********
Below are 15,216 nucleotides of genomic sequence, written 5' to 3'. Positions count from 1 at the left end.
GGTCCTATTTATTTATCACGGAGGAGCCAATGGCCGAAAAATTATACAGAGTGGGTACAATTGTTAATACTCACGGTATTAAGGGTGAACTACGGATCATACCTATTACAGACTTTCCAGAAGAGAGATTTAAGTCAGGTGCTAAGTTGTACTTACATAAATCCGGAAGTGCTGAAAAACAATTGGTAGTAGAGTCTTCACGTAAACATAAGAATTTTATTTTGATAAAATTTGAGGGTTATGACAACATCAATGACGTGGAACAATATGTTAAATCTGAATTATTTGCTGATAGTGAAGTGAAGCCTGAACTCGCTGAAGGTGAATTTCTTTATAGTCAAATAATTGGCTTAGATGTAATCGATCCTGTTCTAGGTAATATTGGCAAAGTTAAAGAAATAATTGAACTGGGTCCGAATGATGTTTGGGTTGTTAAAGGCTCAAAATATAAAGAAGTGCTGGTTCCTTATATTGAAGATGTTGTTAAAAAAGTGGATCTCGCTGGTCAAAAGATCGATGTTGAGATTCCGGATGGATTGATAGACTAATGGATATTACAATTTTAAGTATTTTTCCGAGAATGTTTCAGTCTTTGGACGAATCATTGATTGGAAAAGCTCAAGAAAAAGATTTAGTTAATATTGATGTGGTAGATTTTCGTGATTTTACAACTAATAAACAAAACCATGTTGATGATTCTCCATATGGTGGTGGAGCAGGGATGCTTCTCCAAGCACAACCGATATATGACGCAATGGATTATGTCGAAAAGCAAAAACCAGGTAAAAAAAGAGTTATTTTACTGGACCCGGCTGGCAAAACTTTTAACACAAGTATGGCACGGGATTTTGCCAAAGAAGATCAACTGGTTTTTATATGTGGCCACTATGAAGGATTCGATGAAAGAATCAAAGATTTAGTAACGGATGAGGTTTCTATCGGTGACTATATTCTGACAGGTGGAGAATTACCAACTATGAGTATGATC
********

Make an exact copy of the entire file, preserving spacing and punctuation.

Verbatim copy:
Below are 15,216 nucleotides of genomic sequence, written 5' to 3'. Positions count from 1 at the left end.
GGTCCTATTTATTTATCACGGAGGAGCCAATGGCCGAAAAATTATACAGAGTGGGTACAATTGTTAATACTCACGGTATTAAGGGTGAACTACGGATCATACCTATTACAGACTTTCCAGAAGAGAGATTTAAGTCAGGTGCTAAGTTGTACTTACATAAATCCGGAAGTGCTGAAAAACAATTGGTAGTAGAGTCTTCACGTAAACATAAGAATTTTATTTTGATAAAATTTGAGGGTTATGACAACATCAATGACGTGGAACAATATGTTAAATCTGAATTATTTGCTGATAGTGAAGTGAAGCCTGAACTCGCTGAAGGTGAATTTCTTTATAGTCAAATAATTGGCTTAGATGTAATCGATCCTGTTCTAGGTAATATTGGCAAAGTTAAAGAAATAATTGAACTGGGTCCGAATGATGTTTGGGTTGTTAAAGGCTCAAAATATAAAGAAGTGCTGGTTCCTTATATTGAAGATGTTGTTAAAAAAGTGGATCTCGCTGGTCAAAAGATCGATGTTGAGATTCCGGATGGATTGATAGACTAATGGATATTACAATTTTAAGTATTTTTCCGAGAATGTTTCAGTCTTTGGACGAATCATTGATTGGAAAAGCTCAAGAAAAAGATTTAGTTAATATTGATGTGGTAGATTTTCGTGATTTTACAACTAATAAACAAAACCATGTTGATGATTCTCCATATGGTGGTGGAGCAGGGATGCTTCTCCAAGCACAACCGATATATGACGCAATGGATTATGTCGAAAAGCAAAAACCAGGTAAAAAAAGAGTTATTTTACTGGACCCGGCTGGCAAAACTTTTAACACAAGTATGGCACGGGATTTTGCCAAAGAAGATCAACTGGTTTTTATATGTGGCCACTATGAAGGATTCGATGAAAGAATCAAAGATTTAGTAACGGATGAGGTTTCTATCGGTGACTATATTCTGACAGGTGGAGAATTACCAACTATGAGTATGATC